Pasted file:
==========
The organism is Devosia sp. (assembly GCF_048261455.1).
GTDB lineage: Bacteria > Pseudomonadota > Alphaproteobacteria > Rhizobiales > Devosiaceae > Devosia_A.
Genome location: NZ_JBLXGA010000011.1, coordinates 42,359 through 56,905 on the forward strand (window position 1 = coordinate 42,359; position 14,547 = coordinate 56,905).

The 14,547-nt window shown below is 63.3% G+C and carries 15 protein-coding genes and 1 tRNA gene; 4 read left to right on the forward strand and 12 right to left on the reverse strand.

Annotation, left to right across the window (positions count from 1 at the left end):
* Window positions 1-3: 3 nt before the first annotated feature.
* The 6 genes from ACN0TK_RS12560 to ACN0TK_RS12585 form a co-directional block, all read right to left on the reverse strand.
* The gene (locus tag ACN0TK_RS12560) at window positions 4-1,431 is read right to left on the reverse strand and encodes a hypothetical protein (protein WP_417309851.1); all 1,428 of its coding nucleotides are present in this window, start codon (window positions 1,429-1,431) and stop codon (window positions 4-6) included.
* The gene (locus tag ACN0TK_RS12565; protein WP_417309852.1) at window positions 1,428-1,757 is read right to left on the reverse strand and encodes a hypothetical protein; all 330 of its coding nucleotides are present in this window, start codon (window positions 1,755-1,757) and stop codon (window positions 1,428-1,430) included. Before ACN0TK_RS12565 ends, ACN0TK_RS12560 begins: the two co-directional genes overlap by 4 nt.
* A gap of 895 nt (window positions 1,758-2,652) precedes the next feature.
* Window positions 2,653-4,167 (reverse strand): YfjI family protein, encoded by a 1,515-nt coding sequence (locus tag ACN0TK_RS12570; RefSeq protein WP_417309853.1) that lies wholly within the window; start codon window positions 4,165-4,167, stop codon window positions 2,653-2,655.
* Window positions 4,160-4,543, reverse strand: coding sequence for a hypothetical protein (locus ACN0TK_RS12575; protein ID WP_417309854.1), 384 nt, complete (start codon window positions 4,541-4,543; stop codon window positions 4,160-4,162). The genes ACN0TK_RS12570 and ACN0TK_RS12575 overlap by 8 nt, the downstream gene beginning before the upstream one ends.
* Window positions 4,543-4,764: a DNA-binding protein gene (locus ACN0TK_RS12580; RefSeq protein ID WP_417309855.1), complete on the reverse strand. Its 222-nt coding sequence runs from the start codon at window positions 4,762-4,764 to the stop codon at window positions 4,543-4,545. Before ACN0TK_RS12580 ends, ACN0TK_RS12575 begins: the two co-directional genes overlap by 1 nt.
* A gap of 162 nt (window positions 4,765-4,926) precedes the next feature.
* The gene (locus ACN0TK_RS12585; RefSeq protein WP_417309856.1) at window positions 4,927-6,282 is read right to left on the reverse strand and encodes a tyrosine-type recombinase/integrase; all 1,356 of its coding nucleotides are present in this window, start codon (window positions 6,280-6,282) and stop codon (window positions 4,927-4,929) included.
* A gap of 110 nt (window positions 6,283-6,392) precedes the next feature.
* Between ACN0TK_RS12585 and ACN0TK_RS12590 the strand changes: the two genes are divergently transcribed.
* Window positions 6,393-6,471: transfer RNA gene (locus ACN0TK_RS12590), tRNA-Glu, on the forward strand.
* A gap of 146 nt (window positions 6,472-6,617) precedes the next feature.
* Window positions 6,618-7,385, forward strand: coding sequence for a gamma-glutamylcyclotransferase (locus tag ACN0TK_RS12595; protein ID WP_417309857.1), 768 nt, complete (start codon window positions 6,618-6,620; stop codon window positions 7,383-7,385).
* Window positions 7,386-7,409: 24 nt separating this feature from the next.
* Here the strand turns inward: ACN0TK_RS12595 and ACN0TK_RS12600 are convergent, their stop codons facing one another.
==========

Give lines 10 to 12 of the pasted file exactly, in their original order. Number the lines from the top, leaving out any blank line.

* A gap of 895 nt (window positions 1,758-2,652) precedes the next feature.
* Window positions 2,653-4,167 (reverse strand): YfjI family protein, encoded by a 1,515-nt coding sequence (locus tag ACN0TK_RS12570; RefSeq protein WP_417309853.1) that lies wholly within the window; start codon window positions 4,165-4,167, stop codon window positions 2,653-2,655.
* Window positions 4,160-4,543, reverse strand: coding sequence for a hypothetical protein (locus ACN0TK_RS12575; protein ID WP_417309854.1), 384 nt, complete (start codon window positions 4,541-4,543; stop codon window positions 4,160-4,162). The genes ACN0TK_RS12570 and ACN0TK_RS12575 overlap by 8 nt, the downstream gene beginning before the upstream one ends.